Chinese bride brawls in French lavender field

2013-07-15 00:39:05 GMT2013-07-15 08:39:05(Beijing Time)  Global Times

What should have been a scenic picture session in a lavender field in Provence in southern France erupted into a bitter brawl, as two young Chinese couples fought over a photobombing incident.

According to photos posted on Sina Weibo Thursday by a guide, two males are seen engaged in a fist fight, while two young women, one in a wedding dress, are grappling with each other to the side.

The guide, who asked not to be named, told the Global Times one of the couples had just married.

"It started because the young couple and their friends accidentally stepped into the newlyweds' photo. The women began to argue first, and then the boyfriend and the groom joined in," he said.

"Most people there tried to drag them apart since it was quite embarrassing," he added.

"The two young men fought shirtless, and the bride's dress was ripped off. Parts of the field were trampled," the guide said, adding that other onlookers in the field were very shocked by the incident.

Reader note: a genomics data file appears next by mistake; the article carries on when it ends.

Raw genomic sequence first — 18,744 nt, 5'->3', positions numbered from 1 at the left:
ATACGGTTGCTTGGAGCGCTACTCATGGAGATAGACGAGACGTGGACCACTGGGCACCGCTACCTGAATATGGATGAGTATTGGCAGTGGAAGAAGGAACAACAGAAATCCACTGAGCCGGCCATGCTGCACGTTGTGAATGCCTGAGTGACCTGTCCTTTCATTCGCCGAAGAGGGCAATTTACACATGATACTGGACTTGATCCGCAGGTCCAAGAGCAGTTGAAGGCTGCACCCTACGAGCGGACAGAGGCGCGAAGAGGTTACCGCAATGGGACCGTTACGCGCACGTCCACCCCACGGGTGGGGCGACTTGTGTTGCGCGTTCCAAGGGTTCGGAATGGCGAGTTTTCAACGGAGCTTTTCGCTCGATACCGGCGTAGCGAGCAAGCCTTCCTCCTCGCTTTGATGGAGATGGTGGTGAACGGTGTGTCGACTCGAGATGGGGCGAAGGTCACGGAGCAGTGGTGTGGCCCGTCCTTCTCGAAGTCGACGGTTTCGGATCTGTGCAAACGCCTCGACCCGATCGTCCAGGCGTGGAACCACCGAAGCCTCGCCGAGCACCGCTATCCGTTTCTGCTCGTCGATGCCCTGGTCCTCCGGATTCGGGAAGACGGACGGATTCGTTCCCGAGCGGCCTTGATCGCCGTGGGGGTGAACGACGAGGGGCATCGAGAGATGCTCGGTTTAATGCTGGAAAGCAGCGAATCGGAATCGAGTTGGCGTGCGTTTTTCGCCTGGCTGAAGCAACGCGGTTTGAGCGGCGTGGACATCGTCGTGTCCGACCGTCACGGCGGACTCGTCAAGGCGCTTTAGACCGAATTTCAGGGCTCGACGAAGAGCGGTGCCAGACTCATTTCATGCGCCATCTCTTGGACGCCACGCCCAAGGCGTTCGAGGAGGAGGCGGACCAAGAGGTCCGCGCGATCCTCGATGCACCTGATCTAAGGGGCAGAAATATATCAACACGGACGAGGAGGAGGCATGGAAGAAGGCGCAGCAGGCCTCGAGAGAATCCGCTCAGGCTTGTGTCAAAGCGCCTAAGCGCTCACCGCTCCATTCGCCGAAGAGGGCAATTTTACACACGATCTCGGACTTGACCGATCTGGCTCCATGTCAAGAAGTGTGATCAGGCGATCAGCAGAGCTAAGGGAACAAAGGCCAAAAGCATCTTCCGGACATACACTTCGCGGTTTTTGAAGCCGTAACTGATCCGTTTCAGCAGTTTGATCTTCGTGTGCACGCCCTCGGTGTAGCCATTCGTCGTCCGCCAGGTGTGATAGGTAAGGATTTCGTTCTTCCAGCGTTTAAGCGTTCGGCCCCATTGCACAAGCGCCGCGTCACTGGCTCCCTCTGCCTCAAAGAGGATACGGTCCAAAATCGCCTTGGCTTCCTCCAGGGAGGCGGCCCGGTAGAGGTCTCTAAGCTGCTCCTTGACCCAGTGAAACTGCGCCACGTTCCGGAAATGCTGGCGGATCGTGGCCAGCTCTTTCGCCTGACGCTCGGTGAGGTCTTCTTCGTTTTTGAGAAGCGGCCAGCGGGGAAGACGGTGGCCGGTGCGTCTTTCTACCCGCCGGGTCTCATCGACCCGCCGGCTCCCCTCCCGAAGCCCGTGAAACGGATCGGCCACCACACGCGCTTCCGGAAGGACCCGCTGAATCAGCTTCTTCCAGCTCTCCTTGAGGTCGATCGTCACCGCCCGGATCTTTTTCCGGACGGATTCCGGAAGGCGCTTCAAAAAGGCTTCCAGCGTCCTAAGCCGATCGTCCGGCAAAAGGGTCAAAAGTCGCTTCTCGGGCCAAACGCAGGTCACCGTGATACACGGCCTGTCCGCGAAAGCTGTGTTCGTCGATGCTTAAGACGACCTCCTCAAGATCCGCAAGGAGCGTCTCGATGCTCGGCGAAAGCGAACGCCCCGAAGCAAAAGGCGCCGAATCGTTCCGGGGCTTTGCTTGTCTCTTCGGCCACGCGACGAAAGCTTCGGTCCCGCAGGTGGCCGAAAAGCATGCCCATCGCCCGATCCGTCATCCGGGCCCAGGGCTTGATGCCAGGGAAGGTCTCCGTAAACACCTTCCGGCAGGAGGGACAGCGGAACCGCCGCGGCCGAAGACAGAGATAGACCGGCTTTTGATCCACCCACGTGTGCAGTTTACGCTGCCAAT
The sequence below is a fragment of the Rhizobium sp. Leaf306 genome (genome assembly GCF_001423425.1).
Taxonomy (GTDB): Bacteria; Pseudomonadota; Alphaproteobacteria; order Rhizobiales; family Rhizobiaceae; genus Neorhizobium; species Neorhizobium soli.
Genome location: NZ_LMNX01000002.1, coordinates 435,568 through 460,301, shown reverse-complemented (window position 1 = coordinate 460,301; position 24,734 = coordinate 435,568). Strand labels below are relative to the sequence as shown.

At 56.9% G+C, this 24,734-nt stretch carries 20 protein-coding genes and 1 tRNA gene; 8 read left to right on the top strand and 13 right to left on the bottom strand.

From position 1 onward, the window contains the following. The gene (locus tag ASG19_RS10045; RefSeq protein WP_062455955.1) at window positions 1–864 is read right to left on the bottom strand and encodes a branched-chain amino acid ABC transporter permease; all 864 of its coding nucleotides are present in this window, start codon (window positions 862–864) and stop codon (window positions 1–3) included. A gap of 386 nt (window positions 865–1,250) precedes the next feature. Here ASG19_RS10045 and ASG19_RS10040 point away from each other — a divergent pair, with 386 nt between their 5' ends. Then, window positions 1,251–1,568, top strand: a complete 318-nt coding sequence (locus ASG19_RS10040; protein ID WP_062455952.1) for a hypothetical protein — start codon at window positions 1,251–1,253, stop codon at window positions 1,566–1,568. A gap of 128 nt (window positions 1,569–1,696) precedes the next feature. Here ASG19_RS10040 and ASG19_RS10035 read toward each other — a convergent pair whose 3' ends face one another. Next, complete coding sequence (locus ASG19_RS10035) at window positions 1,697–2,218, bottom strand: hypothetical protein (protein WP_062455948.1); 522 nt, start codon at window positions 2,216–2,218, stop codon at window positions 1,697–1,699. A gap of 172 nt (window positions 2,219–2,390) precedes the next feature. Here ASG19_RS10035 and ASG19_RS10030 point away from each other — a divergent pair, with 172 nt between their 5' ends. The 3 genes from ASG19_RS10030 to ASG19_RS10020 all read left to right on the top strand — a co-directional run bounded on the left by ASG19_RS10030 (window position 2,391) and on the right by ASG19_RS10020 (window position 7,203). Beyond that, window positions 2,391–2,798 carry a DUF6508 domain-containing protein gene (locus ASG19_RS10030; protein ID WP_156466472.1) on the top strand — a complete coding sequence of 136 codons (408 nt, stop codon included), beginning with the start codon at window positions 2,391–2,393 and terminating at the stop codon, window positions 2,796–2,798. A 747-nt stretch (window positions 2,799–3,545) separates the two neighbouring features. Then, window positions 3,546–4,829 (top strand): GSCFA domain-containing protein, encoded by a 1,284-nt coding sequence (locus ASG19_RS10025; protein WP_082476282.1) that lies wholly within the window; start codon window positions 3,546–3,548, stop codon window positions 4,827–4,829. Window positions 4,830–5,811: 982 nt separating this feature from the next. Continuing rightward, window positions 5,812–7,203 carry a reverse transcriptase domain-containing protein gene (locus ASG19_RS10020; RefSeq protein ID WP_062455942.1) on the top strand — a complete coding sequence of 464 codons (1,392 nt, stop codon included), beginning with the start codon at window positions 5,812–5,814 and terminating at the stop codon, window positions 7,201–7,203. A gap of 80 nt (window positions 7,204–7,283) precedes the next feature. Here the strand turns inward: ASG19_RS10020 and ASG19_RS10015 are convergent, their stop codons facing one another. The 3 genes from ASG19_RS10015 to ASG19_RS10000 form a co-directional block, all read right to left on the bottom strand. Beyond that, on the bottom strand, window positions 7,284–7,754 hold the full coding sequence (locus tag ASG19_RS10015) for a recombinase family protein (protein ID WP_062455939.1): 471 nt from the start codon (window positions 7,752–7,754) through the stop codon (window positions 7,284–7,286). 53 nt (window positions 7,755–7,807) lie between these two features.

This is the latest example of badly behaved Chinese tourists abroad.

In May, it was discovered that a 15-year-old Chinese schoolboy had carved his name on a 3,500-year-old temple relic in Egypt. After outraged Web users identified the boy, his parents were forced to apologize for his behavior.

In January, a mother from the Chinese mainland was pictured allowing her toddler son to defecate on the floor of an airport in Taiwan.

"It's actually good that such a shameful fight happened overseas, which will help more people to pay attention to their behavior," Gu Jun, a professor of sociology with Shanghai University, told the Global Times.

Chinese Vice-Premier Wang Yang said in May that Chinese tourists should make an effort to be civilized when they travel overseas.

"They make a terrible racket in public, scrawl their names on tourist sites, ignore red lights when crossing the road and spit everywhere. This damages our national image and has a terrible effect," Wang said.

"There's a long way to go for Chinese tourists to behave well; the bad habits don't form in one day," noted Gu.

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Editor: Yu Runze
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